Despite pandemic, Union Oyster House stands strong

After almost 200 years, the Oyster House boasts the title of America’s oldest continuously operating restaurant. Photo courtesy of Joseph Milano.

After almost 200 years, the Oyster House boasts the title of America’s oldest continuously operating restaurant. Photo courtesy of Joseph Milano.

Kate Armanini, news correspondent

Nestled alongside the Freedom Trail, the Union Oyster House sits just as it did 195 years ago. After nearly two centuries, the historic restaurant has endured a lot. The biggest test for the Boston staple, however, came in the past 18 months: the COVID-19 pandemic.

The Oyster House — which boasts the title of America’s oldest continuously operating restaurant — was among thousands of businesses that shuttered their doors in March 2020. When it reopened four months later, it was the longest stretch of closure in the restaurant’s nearly two century history.

“It was a real game changer, not just for the restaurant but for the industry,” said Jim Malinn, the restaurant’s general manager. “We didn’t know at the end who would be left standing.”

The restaurant, rooted in history and tradition, had to adapt once it reopened its doors in June. To accommodate customers, management installed plexiglass and an outdoor patio. They also implemented a takeout option, though the menu had to be pared down due to the labor shortage. 

The patio has since closed for the winter, but during the height of the pandemic, it generated 50% of the revenue, Malinn said. Meanwhile, the majority of the employees have returned.

“When we finally did open, we came back to a really tepid public — not many people were very keen on going out to eat indoors,” Malinn said. “We’re fortunate to have a very loyal employee base, but having even said that, it’s just difficult.”

The restaurant has now returned to 80% of its pre-pandemic business, Malinn said. It’s a significant change for an establishment grounded in history. The Oyster House has only had three owners since its founding in 1826, according to its website

Current owner Joseph Milano has been with the Oyster House since 1970, back when his family purchased it. The North End native served three years of active duty in the army before getting involved in the restaurant industry.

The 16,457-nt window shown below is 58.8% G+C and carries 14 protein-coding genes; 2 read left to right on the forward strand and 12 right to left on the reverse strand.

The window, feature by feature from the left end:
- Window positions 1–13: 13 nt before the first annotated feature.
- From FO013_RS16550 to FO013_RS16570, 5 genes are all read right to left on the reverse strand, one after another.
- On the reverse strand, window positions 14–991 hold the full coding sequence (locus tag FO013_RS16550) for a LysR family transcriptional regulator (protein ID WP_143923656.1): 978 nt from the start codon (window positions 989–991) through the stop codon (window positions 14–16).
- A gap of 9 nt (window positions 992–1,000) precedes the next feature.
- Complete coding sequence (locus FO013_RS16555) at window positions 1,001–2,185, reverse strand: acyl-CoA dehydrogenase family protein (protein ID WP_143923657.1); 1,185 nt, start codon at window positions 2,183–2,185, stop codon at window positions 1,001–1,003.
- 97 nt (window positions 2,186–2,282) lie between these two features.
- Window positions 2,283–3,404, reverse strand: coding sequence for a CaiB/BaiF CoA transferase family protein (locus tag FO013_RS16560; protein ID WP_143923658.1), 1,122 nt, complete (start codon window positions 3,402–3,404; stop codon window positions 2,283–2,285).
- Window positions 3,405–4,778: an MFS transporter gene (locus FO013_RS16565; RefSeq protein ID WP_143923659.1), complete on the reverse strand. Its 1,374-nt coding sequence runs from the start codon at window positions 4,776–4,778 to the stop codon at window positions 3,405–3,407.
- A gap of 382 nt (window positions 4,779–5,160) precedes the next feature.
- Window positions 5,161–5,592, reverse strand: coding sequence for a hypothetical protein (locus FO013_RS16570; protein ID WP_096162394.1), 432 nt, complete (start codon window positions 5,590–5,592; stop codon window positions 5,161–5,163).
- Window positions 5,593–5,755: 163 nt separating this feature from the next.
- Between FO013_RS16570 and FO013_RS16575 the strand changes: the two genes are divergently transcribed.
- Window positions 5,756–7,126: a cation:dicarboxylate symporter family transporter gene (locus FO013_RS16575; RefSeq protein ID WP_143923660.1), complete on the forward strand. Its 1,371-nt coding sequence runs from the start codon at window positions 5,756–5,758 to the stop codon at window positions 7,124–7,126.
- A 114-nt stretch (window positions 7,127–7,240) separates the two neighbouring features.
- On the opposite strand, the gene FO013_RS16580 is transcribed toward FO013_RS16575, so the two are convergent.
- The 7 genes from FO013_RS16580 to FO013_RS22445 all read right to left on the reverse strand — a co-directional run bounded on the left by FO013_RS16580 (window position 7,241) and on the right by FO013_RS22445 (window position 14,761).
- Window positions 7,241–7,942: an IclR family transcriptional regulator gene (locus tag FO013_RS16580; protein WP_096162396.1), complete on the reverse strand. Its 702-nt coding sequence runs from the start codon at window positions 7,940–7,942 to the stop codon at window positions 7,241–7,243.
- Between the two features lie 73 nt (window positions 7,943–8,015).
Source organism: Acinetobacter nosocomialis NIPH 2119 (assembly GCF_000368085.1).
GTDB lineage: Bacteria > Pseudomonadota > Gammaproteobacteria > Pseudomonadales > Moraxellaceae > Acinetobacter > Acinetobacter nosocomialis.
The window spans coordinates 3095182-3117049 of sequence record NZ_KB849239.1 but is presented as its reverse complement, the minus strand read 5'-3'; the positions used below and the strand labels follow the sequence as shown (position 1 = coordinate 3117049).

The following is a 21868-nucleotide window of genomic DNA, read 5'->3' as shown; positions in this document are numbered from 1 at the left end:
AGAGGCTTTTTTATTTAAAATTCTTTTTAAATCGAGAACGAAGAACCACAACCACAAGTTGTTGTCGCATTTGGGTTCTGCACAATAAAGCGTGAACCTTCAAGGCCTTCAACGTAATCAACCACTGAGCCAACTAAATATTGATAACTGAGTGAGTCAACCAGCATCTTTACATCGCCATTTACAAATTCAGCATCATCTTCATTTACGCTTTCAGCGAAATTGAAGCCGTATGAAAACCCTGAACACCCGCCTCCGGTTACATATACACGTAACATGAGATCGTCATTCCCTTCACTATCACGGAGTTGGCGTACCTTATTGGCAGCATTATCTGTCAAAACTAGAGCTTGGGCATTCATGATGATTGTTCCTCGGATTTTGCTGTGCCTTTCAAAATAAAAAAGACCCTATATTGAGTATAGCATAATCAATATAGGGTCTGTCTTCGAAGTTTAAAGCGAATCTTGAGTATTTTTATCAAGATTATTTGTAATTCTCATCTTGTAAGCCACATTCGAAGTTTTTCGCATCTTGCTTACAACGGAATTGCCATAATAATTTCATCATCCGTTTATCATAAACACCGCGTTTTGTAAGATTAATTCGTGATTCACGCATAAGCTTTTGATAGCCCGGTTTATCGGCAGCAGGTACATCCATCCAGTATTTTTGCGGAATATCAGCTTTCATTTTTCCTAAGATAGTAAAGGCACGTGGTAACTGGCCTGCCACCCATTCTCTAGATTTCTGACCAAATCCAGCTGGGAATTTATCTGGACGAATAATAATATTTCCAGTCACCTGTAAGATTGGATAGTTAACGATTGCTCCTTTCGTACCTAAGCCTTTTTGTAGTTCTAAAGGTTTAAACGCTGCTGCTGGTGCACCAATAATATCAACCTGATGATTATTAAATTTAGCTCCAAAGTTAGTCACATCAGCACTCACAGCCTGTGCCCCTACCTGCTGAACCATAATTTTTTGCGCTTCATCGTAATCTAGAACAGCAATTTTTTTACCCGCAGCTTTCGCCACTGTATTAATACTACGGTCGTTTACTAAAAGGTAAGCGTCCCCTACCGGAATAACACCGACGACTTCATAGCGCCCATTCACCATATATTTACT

“I like food, to cook and I like people,” Milano said. “The hospitality industry is basically a total effect of dealing with people, whether with employees and with customers.”

As Boston’s tourism grew, so did the Oyster House. Under Milano’s care, it went from 250 to 550 seats. Malinn said the Milano family has also worked tirelessly to preserve the integrity and the history of the building, which dates back to the 18th century.

All the work seems to have paid off: in 2020, the Oyster House was honored with a World Culinary Award for Best Landmark Restaurant in North America.

As a Boston staple, visiting celebrities often frequent the establishment. Popes and presidents are among the Union Oyster House’s extensive guest list, many of whom are listed on a wall in the restaurant.

 “You never have a boring day,” Malinn said. “You never know who’s going to  walk through the door.”

Recently, celebrities Will Ferrell and Ryan Reynolds visited the Oyster House while filming a movie locally. High-ranking military officials have also stopped by, given Milano’s role in the army. But it’s not the celebrity guests that make the Oyster House, Malinn said.

“Day in, day out, you have a chance to meet people from all over the place,” he said. “As a Bostonian, it gives you a renewed sense of what a special city Boston is.”

Pandemic aside, customers continue to visit each day for a chance to experience the Oyster House and sample their famed menu. 

“I think the tradition, the goodwill and the consistency of the good product and services [are] what causes people to spread the good word and come back again,” Milano said.